The cationic polymer is superior to neutral or anionic polymers in removing line particles from the solution by incorporating them in the flocs and leaving very little suspended matter. This advantage becomes more marked as the amount of polymer used is increased. The following table shows the amount of suspended silica solids left by three acrylamide polymers (PAM) of the same intrinsic viscosity when used at pH 3 as measured by the percentage of light lost in transmission, using the above photocell system:

REDUCTION IN TRANSMISSION OF LIGHT 5 mol 5 mol Amount ot Polymer Added, percent Neutral percent lbs/ton solids Cationic PAM, Anionic PAM, percent PAM, percent percent 23 about 0 3l 27 REDUCTION IN TRANSMISSION OF LIGHT mol percent Anionic PAM, percent 5 mol percent Neutral Cationie PAM,

PAM, percent percent Amount of Polymer Added, lbs. ton

FIGURE 2 shows this data in graphic form.

The advantage of the cationic polyacrylamide is marked at low polyacrylamide usage; and is outstanding at higher polyacrylamide usage rates.

At a still higher pH, data shows the cationic polyacrylamide is comparatively even more effective.

At pH the results are spectacular:

REDUCTION IN TRANSMISSION OF LIGHT 5 mol percent Anionie PAM, percent 5 mol percent Cationic PAM, percent Neutral PAM, percent Amount of Polymer Added, lbs/ton solids FIGURE 3 shows this data in graphic form.

EXAMPLE 5 ments in clarity.

EXAMPLE 6 Large flocs pack with more voids than small flocs or untlocculated material. The settled ocs can be pumped because of `these liquid spaces. In other words, a compact mass that can be worked is obtained.

The volume of the settled llocs is directly related to the average floc size and hence the total occulation of the system, and is frequently used as for instance by A. S. Michaels-Ind. Eng. Chem. 46, 1485-90 (1954)-as a measurement of the degree of ilocculation.

Samples of 5 grams of silica were suspended in 25 milliliters of water in 30 milliliter test tubes, the pI-l adjusted with hydrochloric acid or sodium hydroxide, and uniformly dispersed by stoppering the test tube and turning end over end. Then to each sample was added 0.1 milligram of the polymer dissolved as a 0.1% solution in water. The samples were again turned end over end to mix, allowed to stand l5 minutes, and the sediment height measured. Four polyacrylamides of intrinsic viscosity of about 5.7 deciliters per gram were used.

Relative Settled Volume pH 2.5 pH 5.5 pH 13 No occulant mm-. 5 mol percent anionic PAM mm Neutral PAM mxn 2 mol percent cationic PAM mm-. 5 mol percent cationic PAM mm Figure 4 shows these data in graphic form.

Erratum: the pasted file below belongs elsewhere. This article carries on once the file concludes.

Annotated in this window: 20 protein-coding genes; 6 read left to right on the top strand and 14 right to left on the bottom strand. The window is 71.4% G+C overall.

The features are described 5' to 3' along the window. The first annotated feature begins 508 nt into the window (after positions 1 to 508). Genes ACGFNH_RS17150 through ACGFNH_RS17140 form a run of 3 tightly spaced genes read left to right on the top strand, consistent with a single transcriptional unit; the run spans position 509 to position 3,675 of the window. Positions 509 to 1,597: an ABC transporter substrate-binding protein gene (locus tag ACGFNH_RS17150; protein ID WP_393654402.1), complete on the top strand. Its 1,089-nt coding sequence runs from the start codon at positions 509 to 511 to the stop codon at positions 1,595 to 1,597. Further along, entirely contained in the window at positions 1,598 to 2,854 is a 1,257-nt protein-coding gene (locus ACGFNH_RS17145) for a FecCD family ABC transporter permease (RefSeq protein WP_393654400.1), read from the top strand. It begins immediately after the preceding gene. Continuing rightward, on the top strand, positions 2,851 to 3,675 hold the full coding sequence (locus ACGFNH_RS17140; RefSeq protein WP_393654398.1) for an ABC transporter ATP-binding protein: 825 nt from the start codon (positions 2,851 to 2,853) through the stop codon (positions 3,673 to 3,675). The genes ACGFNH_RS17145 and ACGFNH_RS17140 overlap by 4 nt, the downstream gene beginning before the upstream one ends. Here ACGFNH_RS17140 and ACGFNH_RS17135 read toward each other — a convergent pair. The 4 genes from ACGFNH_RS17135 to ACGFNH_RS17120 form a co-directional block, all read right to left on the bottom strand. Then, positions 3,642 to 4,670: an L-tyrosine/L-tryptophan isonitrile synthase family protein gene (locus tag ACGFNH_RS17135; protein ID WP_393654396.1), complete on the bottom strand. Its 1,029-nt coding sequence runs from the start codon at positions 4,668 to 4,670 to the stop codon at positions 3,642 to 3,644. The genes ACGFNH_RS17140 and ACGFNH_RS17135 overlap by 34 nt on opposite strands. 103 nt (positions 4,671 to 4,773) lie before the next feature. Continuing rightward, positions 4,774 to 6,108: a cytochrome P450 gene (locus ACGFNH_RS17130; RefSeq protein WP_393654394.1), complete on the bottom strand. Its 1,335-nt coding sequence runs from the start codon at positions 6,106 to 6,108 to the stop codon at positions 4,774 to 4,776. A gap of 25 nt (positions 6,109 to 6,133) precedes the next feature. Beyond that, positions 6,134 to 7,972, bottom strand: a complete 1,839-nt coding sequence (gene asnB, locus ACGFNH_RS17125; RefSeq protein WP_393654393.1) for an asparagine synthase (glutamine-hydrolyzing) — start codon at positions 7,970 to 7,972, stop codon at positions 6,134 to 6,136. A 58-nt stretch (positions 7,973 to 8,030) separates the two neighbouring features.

FIGURE 4 shows these data in graphic form.

l0 EXAMPLE 7 A copolymer of N,N dimethyl `acrylamide and dimethyldia-llyl ammonium chloride is prepared and used as a flocculant for ine silica in the above-described settling test method. This polymer is added in amounts of 0.013 pound per ton of suspended solids. The resulting settling rate is 0.04 centimeter per second.

EXAMPLE 8 A Canadian uranium ore was ground, leached with sulfuric acid and washed by countercurrent decantation. The feed to the washing system was about 25% solids and its pH was 1.8-2.0. To separate 1000 milliliter samples of this feed, polymers were added as follows:

Test A.-0.04 pound per t0n of the cationic polyacrylamide #3 of Example 4.

Test B.-0.05 pound per ton of an anionic polyacrylamide intrinsic viscosity of 5.8 and containing about 5 mol percent acrylic acid linkages.

Test C.-Similar to Test B with 0.2 pound per ton animal glue. The suspensions were allowed to settle and the volumes of the settled solids noted at 0-.5 minute intervals as follows:

Volume (m1.) of Settled Solids Time, Minutes Test A Test B Test C 0. 1,000 1,000 1, 000 n 5 900 935 940 1.0 815 845 850 1 s 765 780 780 2 0 690 700 695 2.5 640 650 640 3 o 575 590 595 3.5 535 555 550 4 0 490 520 515 Suspended Solid (ppm.) in supernatant Liquid 210 110 The cationic polymer gave the most rapid settling rate and the lowest content of suspended solids in the supernatant liquid.

EXAMPLE 9 A Canadian uranium ore was ground and classied hydraulically prior to acid leaching. It was necessary to thicken the classifier overflow to avoid excessive dilution during acid leaching and the cationic polyacrylamide of Test A of Example 8 was compared to a combination of the conventional polyacrylamide (intrinsic viscosity 5.8 deciliters per gram) and glue, which is the standard ilocculant for this overflow'. The pH of the overflow was 6.8 and 1000 milliliter samples were used in comparing the ilocculants. In thickening these samples to 68% solids, 0.020 pound per ton of the cationic polyacrylamide duplicated the settling rate obtained with 0.025 pound per ton of conventional polyacrylamide ,used in combination 0.24 pound per ton of animal glue. The supernatant liquid from the test with the cationic polymer contained 157 parts per million suspended solids as compared to 285 parts per million from the test with the polyacrylamide and glue combination.